This is a bit of a surprise to me. Surely, Bob Wenzel and I can agree that “low-level” or non-violent drug “offenders” are victimless criminals. Of course, all libertarians in good standing, such as the two of us, me and my friend Bob, must oppose welfare programs such as Supplemental Nutrition Assistance Program (SNAP) and Temporary Assistance for Needy Families (TANF). But, contrary to fact conditional coming up here, please watch for it, IF these young black kids who have been victimized by drug laws are really innocent under the libertarian code, it is not really pellucidly clear that they should be discriminated against by the state in this regard.  This is a highly complex issue, the solution of which would take me too far afield in the present essay. All I am saying is that it is not immediately and obviously clear that Rand’s position on this matter is not compatible with libertarianism.

4. Criticizing silence

Got that? There is no call for real reform from Rand. There is, for example, no call for ending the criminalization of possession and distribution of ALL drugs. He is tinkering and abusing the term "criminal-justice reform," and at the same time paying off the Urban Primitive crowd with SNAP and TANF money.

Note that Wenzel is here criticizing Paul for not for what he has said, but for what he has ignored. According to the “logic” of this critique, we might as well as vilify the National Organization for the Reform of Marijuana Laws (NORML) for failing to mention heroin or cocaine. One might as well denigrate Doctors without Borders for failing to call for free markets in used human body parts. One might as well malign the Institute for Justice which quite properly calls for an end of licensing for hair braiders, for not doing so for physicians too (if this is indeed the case). Extrapolating, we could belittle Murray Rothbard when he calls for an end to the minimum wage, for not attacking unions too in the same breath. Heck, we can disparage any libertarian when he opposes imperialism, for not calling, also, in the same essay, for tax reduction. It is simply not fair to deprecate people, Rand Paul or anyone else, for things they did not say.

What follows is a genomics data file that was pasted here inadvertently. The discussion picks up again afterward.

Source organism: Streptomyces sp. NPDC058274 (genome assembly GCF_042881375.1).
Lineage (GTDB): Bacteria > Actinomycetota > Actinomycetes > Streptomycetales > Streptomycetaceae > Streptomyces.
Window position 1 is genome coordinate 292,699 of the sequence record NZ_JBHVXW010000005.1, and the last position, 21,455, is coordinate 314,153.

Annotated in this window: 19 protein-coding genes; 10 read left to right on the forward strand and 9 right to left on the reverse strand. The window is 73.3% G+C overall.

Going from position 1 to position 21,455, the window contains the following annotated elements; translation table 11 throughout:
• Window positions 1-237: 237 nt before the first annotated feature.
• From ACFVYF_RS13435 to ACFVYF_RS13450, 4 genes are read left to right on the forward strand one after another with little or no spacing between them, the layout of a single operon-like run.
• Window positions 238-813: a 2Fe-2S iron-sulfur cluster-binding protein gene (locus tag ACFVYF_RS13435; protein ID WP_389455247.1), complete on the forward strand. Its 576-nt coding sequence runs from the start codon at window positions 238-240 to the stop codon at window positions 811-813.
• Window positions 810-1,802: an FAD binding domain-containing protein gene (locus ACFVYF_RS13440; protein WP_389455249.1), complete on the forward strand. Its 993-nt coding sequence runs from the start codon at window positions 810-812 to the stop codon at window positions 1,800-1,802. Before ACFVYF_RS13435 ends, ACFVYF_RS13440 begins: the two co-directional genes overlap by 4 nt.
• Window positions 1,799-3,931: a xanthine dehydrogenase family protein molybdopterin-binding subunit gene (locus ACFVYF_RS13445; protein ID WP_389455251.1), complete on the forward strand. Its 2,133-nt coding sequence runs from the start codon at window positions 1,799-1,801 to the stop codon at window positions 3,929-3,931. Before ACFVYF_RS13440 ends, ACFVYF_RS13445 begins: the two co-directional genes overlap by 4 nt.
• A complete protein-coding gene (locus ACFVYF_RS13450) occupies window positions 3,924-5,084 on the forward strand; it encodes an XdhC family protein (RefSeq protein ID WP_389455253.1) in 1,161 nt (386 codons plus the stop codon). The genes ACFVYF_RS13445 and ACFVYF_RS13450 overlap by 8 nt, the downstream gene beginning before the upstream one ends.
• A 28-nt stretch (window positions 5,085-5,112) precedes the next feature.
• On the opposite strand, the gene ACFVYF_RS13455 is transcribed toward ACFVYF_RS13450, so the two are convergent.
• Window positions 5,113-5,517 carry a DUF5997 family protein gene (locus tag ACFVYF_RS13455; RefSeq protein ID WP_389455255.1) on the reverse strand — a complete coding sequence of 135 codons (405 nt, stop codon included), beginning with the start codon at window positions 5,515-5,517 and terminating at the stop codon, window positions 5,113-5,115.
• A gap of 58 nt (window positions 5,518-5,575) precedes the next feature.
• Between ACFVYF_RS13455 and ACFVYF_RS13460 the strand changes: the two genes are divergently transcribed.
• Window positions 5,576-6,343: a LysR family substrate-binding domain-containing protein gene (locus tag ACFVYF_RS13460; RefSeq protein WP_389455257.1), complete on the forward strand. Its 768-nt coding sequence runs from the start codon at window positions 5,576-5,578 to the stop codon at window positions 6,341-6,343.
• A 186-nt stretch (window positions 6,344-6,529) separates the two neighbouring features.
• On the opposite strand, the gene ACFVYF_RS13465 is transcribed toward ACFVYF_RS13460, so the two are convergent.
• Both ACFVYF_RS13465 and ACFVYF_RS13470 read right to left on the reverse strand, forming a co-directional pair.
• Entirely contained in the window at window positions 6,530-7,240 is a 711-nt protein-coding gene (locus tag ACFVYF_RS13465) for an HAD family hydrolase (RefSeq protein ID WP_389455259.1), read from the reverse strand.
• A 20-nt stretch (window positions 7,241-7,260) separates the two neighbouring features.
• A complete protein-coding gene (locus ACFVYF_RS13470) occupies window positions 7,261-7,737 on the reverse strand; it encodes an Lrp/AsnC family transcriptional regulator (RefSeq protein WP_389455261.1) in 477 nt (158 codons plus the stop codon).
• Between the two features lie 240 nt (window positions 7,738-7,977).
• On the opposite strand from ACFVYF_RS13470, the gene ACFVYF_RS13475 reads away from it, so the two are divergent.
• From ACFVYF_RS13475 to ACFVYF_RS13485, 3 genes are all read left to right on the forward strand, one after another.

5. School vouchers

It's the same thing with his school choice plan. It's not about returning education to the private sector. He is simply calling for a new structure for government money to be funneled into the education sector. That is, he continues to be supportive of government involvement in education:
 I propose that we allow school charters, school choice, vouchers, competition...My kids went to great public schools. I went to great public schools. The president's kids go to great private schools. There are a lot of choices out there. I want to make it where all American get the option of choosing the best schools for their kids. Note to Rand: You never end up with competition when government is paying the bill and therefore, by necessity, setting the rules.

Ok, ok, school vouchers are a snare and a delusion for libertarians. Again, I am second to none in condemning them. But a little context here, please. Milton Friedman favors educational vouchers. It takes a very, very consistent and sophisticated libertarian, such as Bob Wenzel, to see the flaws in this program. It sounds good, superficially. Free choice, competition, yada yada.  There are many people Wenzel and I would both call libertarians who have been taken in by the siren song of school vouchers. Can we not cut this man, who was until just a few short years ago an ophthalmologist, a little slack on a contentious issue within libertarian circles? Yes, in an ideal world Rand would have hired true blue libertarians who would have set him straight on this issue, but we do not live in such a world. Rather, we inhabit the real one, where Ron’s son is not a pure libertarian.

6. Tax cuts

As for Rand's economic empowerment zones, it calls for a lot of tax cuts, but who actually needs tax cuts in the zones?  Does he seriously think that Urban Primitives pay taxes?

There is nothing wrong with tax cuts, but when tax cuts are limited to certain geographic areas, they distort the natural flow of urban development. Just who is Rand to say what types of development should occur in an area? Gentrification is taking care of this on its own, without any help from Rand.